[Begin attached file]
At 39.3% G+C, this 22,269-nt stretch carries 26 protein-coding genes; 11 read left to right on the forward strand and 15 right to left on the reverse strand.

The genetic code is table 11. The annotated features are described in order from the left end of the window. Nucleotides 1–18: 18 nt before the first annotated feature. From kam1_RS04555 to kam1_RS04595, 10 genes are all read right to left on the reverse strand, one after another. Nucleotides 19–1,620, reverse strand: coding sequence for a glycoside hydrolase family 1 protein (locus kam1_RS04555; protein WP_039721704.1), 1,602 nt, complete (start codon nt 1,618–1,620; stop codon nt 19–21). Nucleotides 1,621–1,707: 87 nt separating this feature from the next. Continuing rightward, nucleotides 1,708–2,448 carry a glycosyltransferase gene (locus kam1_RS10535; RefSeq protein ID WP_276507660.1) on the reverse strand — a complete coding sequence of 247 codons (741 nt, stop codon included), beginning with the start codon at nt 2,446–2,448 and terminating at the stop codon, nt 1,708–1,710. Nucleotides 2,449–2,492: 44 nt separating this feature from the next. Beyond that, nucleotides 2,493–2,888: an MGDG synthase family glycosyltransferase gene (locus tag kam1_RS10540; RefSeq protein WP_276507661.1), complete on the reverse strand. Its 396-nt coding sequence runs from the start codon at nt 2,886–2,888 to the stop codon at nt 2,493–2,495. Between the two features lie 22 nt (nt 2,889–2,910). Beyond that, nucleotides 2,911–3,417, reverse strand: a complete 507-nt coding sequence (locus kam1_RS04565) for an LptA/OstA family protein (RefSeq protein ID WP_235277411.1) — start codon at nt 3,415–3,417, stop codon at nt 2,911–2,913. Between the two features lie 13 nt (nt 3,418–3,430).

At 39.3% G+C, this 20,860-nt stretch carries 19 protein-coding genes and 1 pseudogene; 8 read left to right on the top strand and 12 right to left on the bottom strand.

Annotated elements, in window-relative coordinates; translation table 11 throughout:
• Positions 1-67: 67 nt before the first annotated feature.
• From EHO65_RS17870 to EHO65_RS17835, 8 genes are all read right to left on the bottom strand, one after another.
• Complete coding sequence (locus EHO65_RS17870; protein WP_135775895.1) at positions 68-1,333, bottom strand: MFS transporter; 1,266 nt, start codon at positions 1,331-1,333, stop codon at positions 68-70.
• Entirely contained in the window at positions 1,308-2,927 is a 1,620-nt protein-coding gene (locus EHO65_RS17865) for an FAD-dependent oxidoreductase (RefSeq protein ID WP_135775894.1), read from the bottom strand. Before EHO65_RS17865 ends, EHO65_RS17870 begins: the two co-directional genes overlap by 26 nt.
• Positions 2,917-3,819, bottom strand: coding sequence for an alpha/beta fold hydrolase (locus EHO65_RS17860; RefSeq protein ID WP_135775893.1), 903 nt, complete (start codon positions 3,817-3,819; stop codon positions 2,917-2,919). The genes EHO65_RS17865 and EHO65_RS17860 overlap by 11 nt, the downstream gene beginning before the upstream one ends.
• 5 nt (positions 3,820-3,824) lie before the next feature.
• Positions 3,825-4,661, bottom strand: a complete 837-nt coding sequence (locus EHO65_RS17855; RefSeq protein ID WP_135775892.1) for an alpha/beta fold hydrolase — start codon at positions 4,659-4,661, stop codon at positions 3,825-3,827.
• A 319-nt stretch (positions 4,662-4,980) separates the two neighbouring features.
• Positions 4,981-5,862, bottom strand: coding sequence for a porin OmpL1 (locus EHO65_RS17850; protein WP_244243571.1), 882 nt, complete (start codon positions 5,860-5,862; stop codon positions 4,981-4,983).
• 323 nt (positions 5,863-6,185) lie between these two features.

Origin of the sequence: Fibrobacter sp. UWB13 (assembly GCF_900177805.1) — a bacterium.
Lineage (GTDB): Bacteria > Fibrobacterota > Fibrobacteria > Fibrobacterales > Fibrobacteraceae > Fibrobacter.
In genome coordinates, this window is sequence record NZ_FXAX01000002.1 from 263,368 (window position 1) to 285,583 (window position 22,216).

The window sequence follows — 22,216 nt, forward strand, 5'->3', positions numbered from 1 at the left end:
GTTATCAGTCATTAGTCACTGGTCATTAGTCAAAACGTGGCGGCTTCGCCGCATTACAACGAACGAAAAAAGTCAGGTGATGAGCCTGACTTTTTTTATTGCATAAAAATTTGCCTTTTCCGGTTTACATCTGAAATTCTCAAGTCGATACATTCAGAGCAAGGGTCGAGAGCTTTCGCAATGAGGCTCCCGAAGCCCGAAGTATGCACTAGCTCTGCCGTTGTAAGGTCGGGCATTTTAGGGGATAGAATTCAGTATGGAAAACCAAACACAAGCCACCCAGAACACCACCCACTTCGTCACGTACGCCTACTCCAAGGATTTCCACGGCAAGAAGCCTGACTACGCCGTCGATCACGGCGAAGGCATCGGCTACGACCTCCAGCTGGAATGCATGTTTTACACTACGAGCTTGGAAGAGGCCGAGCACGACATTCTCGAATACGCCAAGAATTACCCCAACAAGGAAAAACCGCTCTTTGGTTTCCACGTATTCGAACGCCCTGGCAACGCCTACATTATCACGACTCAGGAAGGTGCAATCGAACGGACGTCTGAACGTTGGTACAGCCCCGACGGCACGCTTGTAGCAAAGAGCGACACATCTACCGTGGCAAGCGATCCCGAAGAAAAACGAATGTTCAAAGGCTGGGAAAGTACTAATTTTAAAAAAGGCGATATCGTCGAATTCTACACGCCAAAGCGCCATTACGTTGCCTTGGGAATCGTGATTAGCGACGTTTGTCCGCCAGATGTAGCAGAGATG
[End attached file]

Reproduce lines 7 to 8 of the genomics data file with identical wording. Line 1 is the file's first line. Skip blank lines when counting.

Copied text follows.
• Complete coding sequence (locus EHO65_RS17870; protein WP_135775895.1) at positions 68-1,333, bottom strand: MFS transporter; 1,266 nt, start codon at positions 1,331-1,333, stop codon at positions 68-70.
• Entirely contained in the window at positions 1,308-2,927 is a 1,620-nt protein-coding gene (locus EHO65_RS17865) for an FAD-dependent oxidoreductase (RefSeq protein ID WP_135775894.1), read from the bottom strand. Before EHO65_RS17865 ends, EHO65_RS17870 begins: the two co-directional genes overlap by 26 nt.